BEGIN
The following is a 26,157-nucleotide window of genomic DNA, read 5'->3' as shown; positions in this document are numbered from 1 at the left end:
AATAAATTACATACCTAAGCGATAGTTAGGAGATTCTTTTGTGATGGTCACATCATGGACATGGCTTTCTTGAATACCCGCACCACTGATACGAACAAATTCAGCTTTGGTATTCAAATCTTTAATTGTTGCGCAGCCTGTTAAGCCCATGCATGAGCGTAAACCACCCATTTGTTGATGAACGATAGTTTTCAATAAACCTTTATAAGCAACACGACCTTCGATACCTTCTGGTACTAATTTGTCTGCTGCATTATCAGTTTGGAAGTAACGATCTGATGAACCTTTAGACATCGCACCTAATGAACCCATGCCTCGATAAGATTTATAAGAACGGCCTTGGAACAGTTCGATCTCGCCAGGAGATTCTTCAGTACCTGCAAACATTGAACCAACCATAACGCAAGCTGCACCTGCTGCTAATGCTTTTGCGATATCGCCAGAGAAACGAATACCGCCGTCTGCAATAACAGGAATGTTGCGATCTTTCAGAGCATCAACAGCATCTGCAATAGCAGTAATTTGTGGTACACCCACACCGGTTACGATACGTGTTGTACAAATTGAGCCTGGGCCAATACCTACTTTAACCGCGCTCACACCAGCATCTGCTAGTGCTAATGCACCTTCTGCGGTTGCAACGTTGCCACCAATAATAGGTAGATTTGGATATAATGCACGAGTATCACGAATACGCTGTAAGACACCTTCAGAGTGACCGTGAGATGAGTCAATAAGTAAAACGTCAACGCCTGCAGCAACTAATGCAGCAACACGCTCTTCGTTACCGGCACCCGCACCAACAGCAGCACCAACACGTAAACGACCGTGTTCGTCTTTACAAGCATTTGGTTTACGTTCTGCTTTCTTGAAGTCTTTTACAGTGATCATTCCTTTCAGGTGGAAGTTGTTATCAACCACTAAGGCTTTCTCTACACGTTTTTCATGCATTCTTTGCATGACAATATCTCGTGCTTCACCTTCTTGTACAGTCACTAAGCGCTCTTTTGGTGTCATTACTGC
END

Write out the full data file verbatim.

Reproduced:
The following is a 26,157-nucleotide window of genomic DNA, read 5'->3' as shown; positions in this document are numbered from 1 at the left end:
AATAAATTACATACCTAAGCGATAGTTAGGAGATTCTTTTGTGATGGTCACATCATGGACATGGCTTTCTTGAATACCCGCACCACTGATACGAACAAATTCAGCTTTGGTATTCAAATCTTTAATTGTTGCGCAGCCTGTTAAGCCCATGCATGAGCGTAAACCACCCATTTGTTGATGAACGATAGTTTTCAATAAACCTTTATAAGCAACACGACCTTCGATACCTTCTGGTACTAATTTGTCTGCTGCATTATCAGTTTGGAAGTAACGATCTGATGAACCTTTAGACATCGCACCTAATGAACCCATGCCTCGATAAGATTTATAAGAACGGCCTTGGAACAGTTCGATCTCGCCAGGAGATTCTTCAGTACCTGCAAACATTGAACCAACCATAACGCAAGCTGCACCTGCTGCTAATGCTTTTGCGATATCGCCAGAGAAACGAATACCGCCGTCTGCAATAACAGGAATGTTGCGATCTTTCAGAGCATCAACAGCATCTGCAATAGCAGTAATTTGTGGTACACCCACACCGGTTACGATACGTGTTGTACAAATTGAGCCTGGGCCAATACCTACTTTAACCGCGCTCACACCAGCATCTGCTAGTGCTAATGCACCTTCTGCGGTTGCAACGTTGCCACCAATAATAGGTAGATTTGGATATAATGCACGAGTATCACGAATACGCTGTAAGACACCTTCAGAGTGACCGTGAGATGAGTCAATAAGTAAAACGTCAACGCCTGCAGCAACTAATGCAGCAACACGCTCTTCGTTACCGGCACCCGCACCAACAGCAGCACCAACACGTAAACGACCGTGTTCGTCTTTACAAGCATTTGGTTTACGTTCTGCTTTCTTGAAGTCTTTTACAGTGATCATTCCTTTCAGGTGGAAGTTGTTATCAACCACTAAGGCTTTCTCTACACGTTTTTCATGCATTCTTTGCATGACAATATCTCGTGCTTCACCTTCTTGTACAGTCACTAAGCGCTCTTTTGGTGTCATTACTGC